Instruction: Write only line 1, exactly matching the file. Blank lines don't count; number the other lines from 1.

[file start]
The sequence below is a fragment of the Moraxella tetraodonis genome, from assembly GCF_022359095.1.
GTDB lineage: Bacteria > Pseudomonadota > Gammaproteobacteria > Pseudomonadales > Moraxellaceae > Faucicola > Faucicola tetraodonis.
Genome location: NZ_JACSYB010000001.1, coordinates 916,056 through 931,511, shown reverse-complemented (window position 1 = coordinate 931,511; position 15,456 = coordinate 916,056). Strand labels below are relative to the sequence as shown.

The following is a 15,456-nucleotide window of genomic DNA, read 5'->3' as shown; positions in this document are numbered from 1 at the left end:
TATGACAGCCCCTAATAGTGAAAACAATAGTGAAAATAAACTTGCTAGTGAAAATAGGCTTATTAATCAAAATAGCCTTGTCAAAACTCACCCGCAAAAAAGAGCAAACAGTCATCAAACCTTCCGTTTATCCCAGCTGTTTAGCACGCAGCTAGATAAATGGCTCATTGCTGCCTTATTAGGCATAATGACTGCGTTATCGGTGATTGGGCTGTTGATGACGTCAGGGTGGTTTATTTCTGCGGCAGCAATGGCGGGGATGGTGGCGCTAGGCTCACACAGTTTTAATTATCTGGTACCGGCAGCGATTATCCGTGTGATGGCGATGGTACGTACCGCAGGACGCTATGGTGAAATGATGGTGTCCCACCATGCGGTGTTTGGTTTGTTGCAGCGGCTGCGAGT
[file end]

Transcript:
The sequence below is a fragment of the Moraxella tetraodonis genome, from assembly GCF_022359095.1.